In relation to the period from March 12, 1995, when the appellant became a resident of Park Place Manor, and in relation to the future care of the appellant, the appellant submits that the trial judge’s delineation of “care” was too narrow and that she erred in this regard. It is the position of the appellant that the trial judge ought to have awarded the appellant damages for the loss of stroke-related care from his wife equivalent to the cost of receiving 24-hour-a-day care from Comcare whether or not this expense was actually incurred in the past or is incurred in the future.

The respondent submits that the best indication of the loss of care due to stroke-related damages is the cost of care the appellant incurred until the time he went into Park Place Manor. The respondent points out that the reduction of damages when a spouse remarries is well established in law. The taking of a remarriage into account in assessing damages was referred to in the 1993 appeal to this court, which held (at p. 749) that an event occurring between the date of the accident and the date of trial ought to be taken into account in assessing damages. In relation to the damages awarded from March 1995 and in the future, the respondent points out that it is not for this court to substitute its opinion of damages for the assessment made by the trial judge unless some palpable and overriding error has been shown. It is submitted that none has been shown. The respondent also submits that the trial judge did not err in principle in the manner in which she exercised her discretion in reducing the award by 25 p er cent on account of the contingency that the appellant might marry a third time.

 

Analysis

 

(1)  Did the trial judge err in her approach to the assessment of damages for the loss of Margaret Parsons’ care which Donald Parsons required because of his stroke?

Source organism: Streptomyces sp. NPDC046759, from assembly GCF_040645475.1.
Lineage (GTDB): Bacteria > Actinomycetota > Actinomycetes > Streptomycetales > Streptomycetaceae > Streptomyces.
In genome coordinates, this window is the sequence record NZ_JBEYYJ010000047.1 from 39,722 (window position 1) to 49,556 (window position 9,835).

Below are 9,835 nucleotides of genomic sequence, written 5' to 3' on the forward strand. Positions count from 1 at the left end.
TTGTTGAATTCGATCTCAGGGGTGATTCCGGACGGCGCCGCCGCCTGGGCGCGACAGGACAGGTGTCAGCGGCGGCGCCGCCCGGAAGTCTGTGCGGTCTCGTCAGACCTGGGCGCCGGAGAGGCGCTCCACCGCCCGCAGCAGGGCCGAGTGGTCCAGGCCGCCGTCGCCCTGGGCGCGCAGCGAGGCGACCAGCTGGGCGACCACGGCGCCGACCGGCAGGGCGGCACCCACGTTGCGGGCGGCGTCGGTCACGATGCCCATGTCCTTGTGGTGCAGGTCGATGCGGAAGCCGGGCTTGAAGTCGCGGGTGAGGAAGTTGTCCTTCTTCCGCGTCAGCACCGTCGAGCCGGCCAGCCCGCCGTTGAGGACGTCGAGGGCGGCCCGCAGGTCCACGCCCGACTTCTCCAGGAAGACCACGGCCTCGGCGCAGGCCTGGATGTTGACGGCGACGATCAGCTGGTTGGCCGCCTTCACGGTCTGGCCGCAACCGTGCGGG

In assessing damages, it is the value of the services by the particular wife to the particular husband which must be determined: Franco v. Woolfe (1976), 12 O.R. (2d) 549 at p. 551, 69 D.L.R. (3d) 501 (C.A.); Nielsen v. Kaufmann (1986), 54 O.R. (2d) 188 at p. 196, 26 D.L.R. (4th) 21 (C.A.). While the loss of the stroke-related caregiving functions that Margaret would have provided is incapable of strict arithmetical calculation, one starts with the proposition that the services which Margaret would have provided as a result of the appellant’s stroke have a quantifiable economic value. In assessing the loss of Margaret’s stroke-related care, the cost of replacing that care in the market place is an important measure which has two aspects. As a result of his stroke, Mr. Parsons is unable to engage in certain physical activities. He is also unable to perform certain managerial functions pertaining to his daily living because he lacks judgment. The appellant had a reasonable expectation th at, had his wife not been killed, she would have provided the physical and managerial care he required as a result of his stroke.

It is not necessary for the injured person to prove that someone was actually employed to the date of trial or will be employed in the future to perform these caregiving functions: Fobel v. Dean, [1991] 6 W.W.R. 408 at p. 430, 83 D.L.R. (4th) 385 (Sask. C.A.), leave to appeal to the Supreme Court of Canada refused [1992] 1 S.C.R. vii; Smith v. Wells (1993), 105 Nfld. & P.E.I.R. 351 (Nfld. C.A.) at p. 356. The aim of damages is to place the injured party as nearly as possible in the situation he or she would have been in but for the actions of the tortfeasor. Therefore, in adopting a reimbursement of the actual cost approach, the trial judge erred in her approach to assessing damages.

Although the appellant has suffered the loss of stroke- related care which would have been provided by his wife Margaret, the appellant also has an obligation to support himself to the extent he is capable of doing so under the Family Law Act, s. 30. That obligation is a continuing obligation and an award for future care costs should not completely relieve him of it: Nielsen v. Kaufman, supra, at p. 197. The appellant is not entitled to the cost of 24-hour care as damages.

Based on the trial judge’s findings, had the appellant’s wife not been killed, he would not have been in institutional care. I would set aside the award of damages made by the trial judge for the period from October 14, 1986, until December 29, 1990, on the basis that she erred in adopting a reimbursement of actual cost approach. I am of the opinion that an appropriate award for the appellant’s loss of stroke-related care from his wife Margaret during this period would be the equivalent of eight hours a day of care from Comcare, or 56 hours a week.

This award recognizes that a caregiving spouse must rest, that not all of the care which Margaret would have provided the appellant would have been stroke-related care, and that the appellant, who had previously been self-supporting, should not be able to transfer the entire cost of his care to his spouse.

(2)  Did the trial judge err in taking Donald Parsons’ remarriage into account in assessing the damages for stroke-related care?